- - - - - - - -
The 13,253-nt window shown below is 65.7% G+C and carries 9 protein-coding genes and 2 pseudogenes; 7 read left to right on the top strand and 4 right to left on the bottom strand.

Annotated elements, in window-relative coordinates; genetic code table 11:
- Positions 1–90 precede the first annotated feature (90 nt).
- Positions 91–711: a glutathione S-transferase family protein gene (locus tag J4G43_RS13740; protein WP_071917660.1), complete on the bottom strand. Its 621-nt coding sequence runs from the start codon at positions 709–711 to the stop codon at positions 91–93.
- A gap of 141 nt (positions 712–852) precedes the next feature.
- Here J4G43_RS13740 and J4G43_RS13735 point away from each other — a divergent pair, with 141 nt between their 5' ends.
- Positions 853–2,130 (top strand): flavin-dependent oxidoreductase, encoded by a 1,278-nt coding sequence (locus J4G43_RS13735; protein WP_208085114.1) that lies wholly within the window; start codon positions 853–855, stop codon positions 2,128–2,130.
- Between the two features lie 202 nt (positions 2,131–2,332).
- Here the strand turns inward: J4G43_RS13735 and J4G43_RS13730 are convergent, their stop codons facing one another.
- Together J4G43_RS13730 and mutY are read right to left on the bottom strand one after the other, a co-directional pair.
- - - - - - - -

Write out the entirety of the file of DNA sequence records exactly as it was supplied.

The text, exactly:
The 13,253-nt window shown below is 65.7% G+C and carries 9 protein-coding genes and 2 pseudogenes; 7 read left to right on the top strand and 4 right to left on the bottom strand.

Annotated elements, in window-relative coordinates; genetic code table 11:
- Positions 1–90 precede the first annotated feature (90 nt).
- Positions 91–711: a glutathione S-transferase family protein gene (locus tag J4G43_RS13740; protein WP_071917660.1), complete on the bottom strand. Its 621-nt coding sequence runs from the start codon at positions 709–711 to the stop codon at positions 91–93.
- A gap of 141 nt (positions 712–852) precedes the next feature.
- Here J4G43_RS13740 and J4G43_RS13735 point away from each other — a divergent pair, with 141 nt between their 5' ends.
- Positions 853–2,130 (top strand): flavin-dependent oxidoreductase, encoded by a 1,278-nt coding sequence (locus J4G43_RS13735; protein WP_208085114.1) that lies wholly within the window; start codon positions 853–855, stop codon positions 2,128–2,130.
- Between the two features lie 202 nt (positions 2,131–2,332).
- Here the strand turns inward: J4G43_RS13735 and J4G43_RS13730 are convergent, their stop codons facing one another.
- Together J4G43_RS13730 and mutY are read right to left on the bottom strand one after the other, a co-directional pair.